It’s not hard to figure out that Keene, New Hampshire once was the territory of Native Americans. Clues are the Native American names: “Ashuelot” for our river, “Connecticut” for that river that borders our state, and “Monadnock” for the 3,000 foot shape that overlooks our valley. Yet who exactly were these people? What I know now is that the people were the Abenaki (sometimes called Wobenaki). They fought against the English who began spilling out from Boston around 1700. The wars were bloody, far bloodier than I had imagined. The particular people near Keene were the Sokoki. At least, those were the people around the Connecticut River. The Sokoki lived on both sides, Brattleboro and Chesterfield. Whether the Sokoki were the people who lived in Keene, I don’t quite know. I understand there was an Abenaki family living in Keene for many years, the Sadoques. I’d like to know more about them.
A staple of native life was corn. This was not sweet corn, but dent corn, and it was used to make corn flour. I decided to do as the Abenaki would have done, and plant a corn field in my front yard. Every Abenaki home had one, I think. I ordered Roy’s Callais Dent Corn, which was given by a native of New England to a man in Maine (whether the person was Abenaki or not, I do not konw. This was the best I could do.).
This is my second year with my Abenaki corn field. So, certain things have gone wrong. All the books say is make mounds about 2 to 4 feet in radius, and plant four to six corn seeds surrounded by about 4 pole bean seeds and then about six squash on each hill. You stagger the plantings, about a week apart, when the corn come up, the beans follow and climb up the stalks, then come the squash. The squash should keep out the shade. The legumes should add fertilize the soil. Them mother nature should add water and sun. The corn must be grown multiple plants in a small space, so I have about sixteen mounds in a square pattern. The reason is that corn is wind polinated. Each plants has a flower at the top that sends dust down to pollinate the corn cobs below. If the silk on the corn cobs does not receive the pollin dust, then no kernel forms from that silk. Each kernal on a corn cob has one silk. So, planting the corn in close proximity to other corn plants means dust from many plants can fertilize others. The Abenaki method of hills means that one can walk between them. The squash also cover the ground and discourage weeds.
But as I have stated, things have gone wrong. Year 1: Every time a serious rain storm passed, the entire corn field fell down. And we have a lot of serious rain storms, like 2 inches in five hours. My response: a friend told me to plant the corn deeper so the roots would settle further in ground, so I planted them three inches deep (maybe they were like 1 or 2 inches deep the first year). I read somewhere when the corn sprouts up, I should add some dirt/compost around the corn in order to help it stand up, so I mound four cups of dirt around each of my 40 or so stalks. For my part, I thought my real error had been to plant bush beans (do not climb up corn stalks) when I should have planted pole beans (climb up the stalks and help hold them). So this year, I made very sure that I planted pole beans.
Year 2: The corn does not tip over so much in the terrible rains. Some does tip, but like five our of 40, and I can put them back. But then, the corn starts tipping over EVEN WHEN THERE IS NO RAIN. Now, it’s not just falling from the roots (though it is doing that), but there are also stalks where the top half just collapses, bending over and touching the ground. I search the internet: “Corn tipping over” does not seem to be a useful search term, but finally I stumble across the term “lodging.” “My corn is lodging” = “My corn is tipping over.” Armed with the correct search term, what is the answer?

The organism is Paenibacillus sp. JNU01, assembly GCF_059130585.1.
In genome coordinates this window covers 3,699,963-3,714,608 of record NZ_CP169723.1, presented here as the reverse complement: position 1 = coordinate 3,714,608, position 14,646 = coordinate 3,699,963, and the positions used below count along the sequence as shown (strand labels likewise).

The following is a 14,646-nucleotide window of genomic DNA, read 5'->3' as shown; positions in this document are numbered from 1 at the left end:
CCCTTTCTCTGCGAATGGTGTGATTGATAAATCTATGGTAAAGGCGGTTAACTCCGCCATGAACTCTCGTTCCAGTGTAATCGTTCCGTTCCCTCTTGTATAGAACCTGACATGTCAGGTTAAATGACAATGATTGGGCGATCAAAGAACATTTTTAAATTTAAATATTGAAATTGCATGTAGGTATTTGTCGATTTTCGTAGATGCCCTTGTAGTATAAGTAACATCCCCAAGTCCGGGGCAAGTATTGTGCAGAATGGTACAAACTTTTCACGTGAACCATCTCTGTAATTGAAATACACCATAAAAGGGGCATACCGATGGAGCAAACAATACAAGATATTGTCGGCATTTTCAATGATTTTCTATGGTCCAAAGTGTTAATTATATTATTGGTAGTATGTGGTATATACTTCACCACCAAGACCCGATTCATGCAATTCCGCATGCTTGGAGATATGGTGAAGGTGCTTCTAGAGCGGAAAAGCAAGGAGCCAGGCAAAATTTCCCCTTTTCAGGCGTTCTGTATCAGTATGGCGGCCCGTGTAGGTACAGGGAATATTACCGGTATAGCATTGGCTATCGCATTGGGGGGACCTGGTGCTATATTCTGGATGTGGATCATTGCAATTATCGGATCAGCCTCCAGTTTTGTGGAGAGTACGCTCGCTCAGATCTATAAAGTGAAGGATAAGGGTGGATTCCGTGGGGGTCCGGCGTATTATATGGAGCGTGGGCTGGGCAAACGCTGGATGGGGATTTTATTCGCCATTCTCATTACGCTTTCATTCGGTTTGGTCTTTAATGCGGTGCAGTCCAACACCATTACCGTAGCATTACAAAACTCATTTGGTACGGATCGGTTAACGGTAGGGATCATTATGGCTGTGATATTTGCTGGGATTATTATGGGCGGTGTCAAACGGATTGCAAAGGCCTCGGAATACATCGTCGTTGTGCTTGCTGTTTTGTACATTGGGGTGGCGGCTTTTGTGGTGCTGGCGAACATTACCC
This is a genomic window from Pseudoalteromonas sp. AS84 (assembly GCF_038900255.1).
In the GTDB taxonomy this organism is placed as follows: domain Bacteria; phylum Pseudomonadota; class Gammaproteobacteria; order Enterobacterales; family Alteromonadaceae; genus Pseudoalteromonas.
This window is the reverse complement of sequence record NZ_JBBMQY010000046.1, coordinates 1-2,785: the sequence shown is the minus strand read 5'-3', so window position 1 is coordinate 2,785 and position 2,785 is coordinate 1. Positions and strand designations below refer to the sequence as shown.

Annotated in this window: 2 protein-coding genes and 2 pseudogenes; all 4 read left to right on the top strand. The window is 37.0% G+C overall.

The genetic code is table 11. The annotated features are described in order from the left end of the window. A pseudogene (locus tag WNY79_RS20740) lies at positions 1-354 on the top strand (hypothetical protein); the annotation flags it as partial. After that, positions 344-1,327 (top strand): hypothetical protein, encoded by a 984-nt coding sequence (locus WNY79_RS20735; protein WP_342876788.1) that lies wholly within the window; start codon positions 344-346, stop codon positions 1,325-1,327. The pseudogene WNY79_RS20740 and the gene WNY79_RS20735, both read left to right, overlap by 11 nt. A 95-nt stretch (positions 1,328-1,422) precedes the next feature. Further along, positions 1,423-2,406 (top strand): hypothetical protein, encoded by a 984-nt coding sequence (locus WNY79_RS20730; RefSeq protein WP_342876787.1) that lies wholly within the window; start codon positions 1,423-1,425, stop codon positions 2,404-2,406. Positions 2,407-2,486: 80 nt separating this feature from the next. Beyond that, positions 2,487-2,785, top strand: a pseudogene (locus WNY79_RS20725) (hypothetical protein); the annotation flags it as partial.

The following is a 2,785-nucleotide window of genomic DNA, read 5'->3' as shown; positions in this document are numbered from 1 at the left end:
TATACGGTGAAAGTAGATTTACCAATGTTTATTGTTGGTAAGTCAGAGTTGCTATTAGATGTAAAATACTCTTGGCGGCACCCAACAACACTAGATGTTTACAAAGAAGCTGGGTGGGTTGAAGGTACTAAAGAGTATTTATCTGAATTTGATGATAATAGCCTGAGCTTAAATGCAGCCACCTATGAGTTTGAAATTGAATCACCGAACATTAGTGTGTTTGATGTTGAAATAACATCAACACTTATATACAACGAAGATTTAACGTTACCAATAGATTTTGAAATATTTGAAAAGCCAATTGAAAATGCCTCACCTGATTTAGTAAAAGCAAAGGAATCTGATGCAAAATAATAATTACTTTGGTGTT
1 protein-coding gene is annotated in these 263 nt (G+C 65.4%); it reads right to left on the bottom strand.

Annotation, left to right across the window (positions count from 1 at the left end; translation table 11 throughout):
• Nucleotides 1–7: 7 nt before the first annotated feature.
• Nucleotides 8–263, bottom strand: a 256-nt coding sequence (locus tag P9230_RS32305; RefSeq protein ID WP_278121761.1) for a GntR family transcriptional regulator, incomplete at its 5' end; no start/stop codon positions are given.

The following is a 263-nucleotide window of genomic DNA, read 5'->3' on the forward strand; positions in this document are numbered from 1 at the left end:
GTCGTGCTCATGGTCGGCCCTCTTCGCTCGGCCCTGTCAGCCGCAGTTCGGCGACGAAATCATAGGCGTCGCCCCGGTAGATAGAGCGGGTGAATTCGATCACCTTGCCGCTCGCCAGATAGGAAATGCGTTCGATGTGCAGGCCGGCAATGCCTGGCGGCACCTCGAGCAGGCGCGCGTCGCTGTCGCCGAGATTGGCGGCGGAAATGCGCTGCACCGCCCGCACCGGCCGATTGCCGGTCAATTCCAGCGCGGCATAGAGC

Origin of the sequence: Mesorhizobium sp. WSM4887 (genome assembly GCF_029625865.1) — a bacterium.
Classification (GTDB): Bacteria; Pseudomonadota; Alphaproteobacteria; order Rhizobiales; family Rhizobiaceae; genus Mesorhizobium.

Theory 1: We had a cool, wet year. Corn likes rain, but “Warm, dry conditions during corn’s vegetative period result in deep root penetration while cool, wet conditions result in shallow root systems,” more prone to lodging when there is wind. (Nichols Ag out in Iowa).
Theory 2: Corn root worms may have planted larvae in the soil last year, which are now hatched. These weaken the roots from their homes in the soil, and as they grow, they eat the ears at the base and also in the silks. This comes from the NH agricultural extension, which knows its business. They say to use genetically modified corn or insecticide. Well, I know the Abenaki didn’t do that! But apprarently they did not have these beetles to contend with either, first appearing in 1967. I think this is my likely culprit, and the worst thing is that the only other thing to do is to rotate my corn field to a new spot every year! My garden is not so big. I could do this, but I will kill my lawn. On the other hand, the beetles I am picking up do not look like the ones in their picture. https://extension.unh.edu/resources/files/Resource005342_Rep7497.pdf
What to do for this year? Well, one friend suggests I go out with tweezers and pick the beetles off, and kill them. Somehow, this makes me feel better, a chance to protect my field. I took off 20 yesterday, 12 more today.
Recommendation: rotate your crops. I don’t think the Abenaki rotated their corn fields every year, but maybe I do need to. The Northern corn rootworm did not appear in New Hampshire until 1967. But I bet the Abenaki faced pests, too.
You know what I am trying to do? Resuscitate knowledge that the people who lived here for 3000 years had. And I don’t have. It does not exist in the heads of my fellow Americans. It existed inside the oral histories of the Abenaki, they passed that knowledge down for many years, and I bet they were very good corn farmers. When you lose a people, you lose so much knowledge, history, stories. And you can’t get it back. But I’m not giving up.